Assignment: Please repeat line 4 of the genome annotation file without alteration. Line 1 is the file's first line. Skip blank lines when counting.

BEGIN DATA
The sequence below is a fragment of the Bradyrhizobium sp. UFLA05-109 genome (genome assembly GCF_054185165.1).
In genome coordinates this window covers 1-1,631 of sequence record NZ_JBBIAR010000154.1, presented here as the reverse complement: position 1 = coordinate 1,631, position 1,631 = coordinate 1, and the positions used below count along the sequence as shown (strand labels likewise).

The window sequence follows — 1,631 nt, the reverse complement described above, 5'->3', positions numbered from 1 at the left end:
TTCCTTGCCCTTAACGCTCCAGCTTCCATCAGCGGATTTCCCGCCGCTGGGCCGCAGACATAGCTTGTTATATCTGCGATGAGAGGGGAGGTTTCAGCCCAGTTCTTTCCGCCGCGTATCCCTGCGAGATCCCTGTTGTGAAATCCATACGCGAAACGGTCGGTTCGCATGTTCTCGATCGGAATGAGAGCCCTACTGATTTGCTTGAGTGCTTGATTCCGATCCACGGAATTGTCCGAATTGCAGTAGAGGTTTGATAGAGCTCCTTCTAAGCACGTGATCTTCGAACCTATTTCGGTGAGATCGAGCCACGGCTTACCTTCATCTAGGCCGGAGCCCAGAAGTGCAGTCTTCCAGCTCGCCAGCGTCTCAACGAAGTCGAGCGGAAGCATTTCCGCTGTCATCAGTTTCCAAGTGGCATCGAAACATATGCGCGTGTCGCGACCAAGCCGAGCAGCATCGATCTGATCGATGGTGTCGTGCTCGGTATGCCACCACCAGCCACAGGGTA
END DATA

TTCCTTGCCCTTAACGCTCCAGCTTCCATCAGCGGATTTCCCGCCGCTGGGCCGCAGACATAGCTTGTTATATCTGCGATGAGAGGGGAGGTTTCAGCCCAGTTCTTTCCGCCGCGTATCCCTGCGAGATCCCTGTTGTGAAATCCATACGCGAAACGGTCGGTTCGCATGTTCTCGATCGGAATGAGAGCCCTACTGATTTGCTTGAGTGCTTGATTCCGATCCACGGAATTGTCCGAATTGCAGTAGAGGTTTGATAGAGCTCCTTCTAAGCACGTGATCTTCGAACCTATTTCGGTGAGATCGAGCCACGGCTTACCTTCATCTAGGCCGGAGCCCAGAAGTGCAGTCTTCCAGCTCGCCAGCGTCTCAACGAAGTCGAGCGGAAGCATTTCCGCTGTCATCAGTTTCCAAGTGGCATCGAAACATATGCGCGTGTCGCGACCAAGCCGAGCAGCATCGATCTGATCGATGGTGTCGTGCTCGGTATGCCACCACCAGCCACAGGGTA